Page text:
Nya Moderaterna (M) or the new Moderates in English, answer the 9 Political Questions asked to all major parties represented in Stora Torget, Uppsala.
Answering our questions is Moderaterna candidate for Uppsala Fredrik Hultman.
1. What are the core values your party represents?
The Moderate Party defines its ideology as liberal-conservative. According to the party platform, our core values are Liberty, Safety, Openness and Justice.
We believe in the potential of every human being to improve their own lives and the lives of others through entrepreneurship and innovation. Therefore, we want government to be limited, but the state to be strong when it is needed.
2. Where would you place your party in the Left-Right political spectrum?
The party is usually described as being centre-right.
3.Which are the parties you feel closest to in the European Parliament?
The Moderate Party is a member of the European People’s Party (EPP) party group, and has traditionally been rather similar to the British Conservative Party (although, they left the EPP some years ago). The Moderate Party is by far more EU positive than the British Conservatives, but we still share some core ideological tenets with them.
We also have a lot of things in common with the Finnish Kokoomus, the German CDU and the Irish Fine Gael.
4. Why should people vote for your party?
We are a party for the hopeful, the ambitious and the hard working. We believe in the potential of every human being to achieve great things, and want politics to reflect that. Politicians should keep out of people lives, and encourage private initiatives and entrepreneurship. But we also need a strong state, that could provide a strong safety net for those who need support, such as the sick and the elderly.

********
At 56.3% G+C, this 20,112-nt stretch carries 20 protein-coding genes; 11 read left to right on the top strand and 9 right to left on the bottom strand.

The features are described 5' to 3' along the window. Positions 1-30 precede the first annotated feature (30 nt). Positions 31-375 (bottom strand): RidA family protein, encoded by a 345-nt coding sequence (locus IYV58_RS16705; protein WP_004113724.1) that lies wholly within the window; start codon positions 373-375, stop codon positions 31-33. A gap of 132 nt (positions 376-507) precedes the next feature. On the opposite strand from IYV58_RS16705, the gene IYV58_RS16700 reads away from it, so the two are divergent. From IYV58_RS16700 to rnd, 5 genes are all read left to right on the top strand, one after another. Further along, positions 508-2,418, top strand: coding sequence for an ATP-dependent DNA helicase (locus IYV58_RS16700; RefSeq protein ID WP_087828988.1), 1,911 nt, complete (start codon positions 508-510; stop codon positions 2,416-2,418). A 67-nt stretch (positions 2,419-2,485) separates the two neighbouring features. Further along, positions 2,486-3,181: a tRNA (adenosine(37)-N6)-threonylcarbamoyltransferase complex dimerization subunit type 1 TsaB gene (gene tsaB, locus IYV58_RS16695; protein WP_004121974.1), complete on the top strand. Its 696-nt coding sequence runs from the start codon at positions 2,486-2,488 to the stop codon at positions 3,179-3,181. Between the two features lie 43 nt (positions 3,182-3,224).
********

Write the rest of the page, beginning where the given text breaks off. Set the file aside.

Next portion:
If more people work and contribute to society, we have more tax money to spend on promoting the general welfare of all people, by investing in education, health care and care for the elderly. We are not the party that makes the most extravagant promises, but we never promise more than we can deliver. We always prioritises core welfare services, such as health care, care for the elderly and education. Those services are provided at municipal and a county level.
5. What are the general priorities your party aims at achieving throughout Sweden?
Our main priorities in this election are reforming the benefits system, cutting taxes for low-income workers and pensioners, investing heavily in cutting waiting times in the health care system, implementing effective environmental policies and ensuring that Sweden is safe by investing in the police force to ensure the rule of law.
For the past four years we have seen a rapid rise in violent crime and sex offences. The government has been unable to address this. The number of police has dwindled due to internal issues at the police authority and poor working conditions, while too few are accepted to the Police Academy to meet the need of the Swedish police force. This has also lead to many serious criminal offences not being investigated within a reasonable time. The Moderates want to raise police salaries significantly.
Since the refugee crisis in 2015 it has been made abundantly clear that Sweden cannot have migration policies that greatly diverges from neighbouring countries. Therefore, we want to keep some of the fundamental parts of the temporary legislation that was enacted in 2016, and which expires in 2019. For example, we want temporary residency permits to be the general rule and demand that immigrants who bring over family member show that they will be able to support them financially. We also want improve integration policies by demanding that immigrants learn basic Swedish as a condition to earn permanent residency and citizenship.
Today, taxes are high while it is still possible to earn more from government handouts than by working. We want to introduce a benefit cap, to incentivise work. For the same reasons, we also want to cut taxes for low income earners. As a matter of fairness, we also want to cut taxes for pensioners, so that people who have worked their whole lives can support themselves.